By Ron Driscoll, USGA
Joaquin Niemann showed why he is the No. 1 player in the World Amateur Golf Ranking by his attitude as he walked up the 18th fairway in Tuesday’s final round of the Latin America Amateur Championship.
Sure, the native of Santiago was reveling in the cheers of his fellow Chileans once he had knocked his second shot onto the green of No. 18 at Prince of Wales Country Club to assure his victory, but he wasn’t done with his round just yet.
“I told my caddie that on the first day I shot 3 over, the second day 7 under – so that was 10 shots difference,” said Niemann, whose 64 in Round 2 tied the LAAC record for low round. “I told him that today I should make a birdie on the last hole so that I can keep that difference of 10 strokes [72 in Round 3 Monday, and 62 on Tuesday]. So that was our goal.”
Niemann missed on the birdie try, settling for a four-round ledger of 74-64-72-63 for a total of 273 strokes, 11 under par and five strokes clear of the field. He broke the 72-hole LAAC record set by fellow Chilean Matias Dominguez in 2015 by three strokes.
“When I had a very short putt to make par, I was just very happy,” said Niemann, who had finished in a tie for second with Alvaro Ortiz of Mexico in 2017 behind countryman Toto Gana after Gana captured a playoff. “It felt really good to be celebrating with my caddie and the people who were walking with me. I didn’t feel any of the heat.”
Rather, Niemann applied the heat to his adversaries, making an early birdie on the par-5 third hole, then beginning his run to the title with an eagle on the 313-yard, par-4 eighth hole, on which the tee had been moved up some 50 yards for the final round. His tee shot struck a tree and bounced through a bunker onto the green, finishing 10 feet from the hole. He took advantage of the fortuitous break and made the putt to trigger a stretch of 7 under in seven holes, adding five birdies in the next six holes. The run ended with a two-putt birdie on the par-5 14th, and he made four solid pars on the difficult closing quartet of holes to seal his triumph.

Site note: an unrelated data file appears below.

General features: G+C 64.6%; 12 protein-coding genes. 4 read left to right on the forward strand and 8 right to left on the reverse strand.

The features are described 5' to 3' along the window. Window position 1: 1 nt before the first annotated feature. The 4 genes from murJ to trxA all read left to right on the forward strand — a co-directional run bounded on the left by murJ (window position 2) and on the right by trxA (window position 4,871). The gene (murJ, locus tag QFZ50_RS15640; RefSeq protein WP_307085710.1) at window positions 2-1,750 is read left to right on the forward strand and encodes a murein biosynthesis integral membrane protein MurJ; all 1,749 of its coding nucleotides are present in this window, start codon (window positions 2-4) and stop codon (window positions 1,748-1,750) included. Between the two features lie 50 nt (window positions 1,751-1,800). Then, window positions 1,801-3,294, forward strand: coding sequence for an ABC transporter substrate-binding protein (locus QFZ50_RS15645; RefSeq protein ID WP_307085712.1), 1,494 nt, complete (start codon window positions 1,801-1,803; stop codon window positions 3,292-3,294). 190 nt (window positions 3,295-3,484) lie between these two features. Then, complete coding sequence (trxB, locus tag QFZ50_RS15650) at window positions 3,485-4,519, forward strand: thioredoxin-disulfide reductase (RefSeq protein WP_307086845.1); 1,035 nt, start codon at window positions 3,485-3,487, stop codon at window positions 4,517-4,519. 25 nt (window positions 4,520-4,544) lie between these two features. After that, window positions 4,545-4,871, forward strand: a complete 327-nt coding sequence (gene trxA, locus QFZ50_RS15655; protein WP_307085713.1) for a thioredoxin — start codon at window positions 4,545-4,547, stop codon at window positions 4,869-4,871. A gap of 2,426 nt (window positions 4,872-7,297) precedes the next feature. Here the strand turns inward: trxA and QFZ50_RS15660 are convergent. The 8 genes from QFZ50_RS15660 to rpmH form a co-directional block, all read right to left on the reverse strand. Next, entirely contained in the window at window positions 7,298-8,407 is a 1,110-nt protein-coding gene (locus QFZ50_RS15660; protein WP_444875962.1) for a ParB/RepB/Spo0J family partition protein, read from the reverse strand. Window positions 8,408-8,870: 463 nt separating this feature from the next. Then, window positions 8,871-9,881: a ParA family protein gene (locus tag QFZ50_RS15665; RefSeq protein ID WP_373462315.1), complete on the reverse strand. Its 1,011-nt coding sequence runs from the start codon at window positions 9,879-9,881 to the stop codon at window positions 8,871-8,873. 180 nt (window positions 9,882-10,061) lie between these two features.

“I have to go home and watch it on TV because I don’t know what that ball hit,” said Niemann of the bounce on No. 8, which gave him the outright lead over 54-hole leader Ortiz, who was playing with Gana and Daniel Gurtner of Guatemala in the final grouping of the day, just behind Niemann.
“I liked the fact that I was going out in front,” said Niemann of being in the penultimate grouping. “I told my caddie, we have to make birdies early on so that people will start screaming and they hear it. I believe the roars were really big and in a way, it gave me more motivation.”
Several Chilean flags flew and a crowd of several hundred followed as Niemann traversed the incoming nine, and he stretched his lead to four strokes by birdieing No. 12 from 10 feet as Ortiz three-putted the par-3 11th behind him.
“It’s a work day, and it’s vacation season in Santiago, but when you have a world-class show, you cannot miss it,” said Desiree Soulodre, one of the directors of the Chile Golf Federation, on the crowd following Niemann, who was introduced to the game in Chile’s Golf Action junior program. After the round, Niemann noted the support of the federation in helping forge the nation’s three victories in four LAAC events to date.
“Also, the professional golfers here in Chile have a good relationship with the federation,” said Niemann. “We have tournaments in which we compete against the pros. I think that’s a huge motivation to be contending with someone that you know is better than you. It gives you extra motivation to get up and practice.”
Niemann vows to help continue the encouragement of younger players.
“I remember when I was 6 or 7 years old and I would ask the pro players for a golf ball,” said Niemann. “I remember thinking that I wanted to be in their position. Anything I can do to help the game grow in Chile and in Latin America, I will do it.”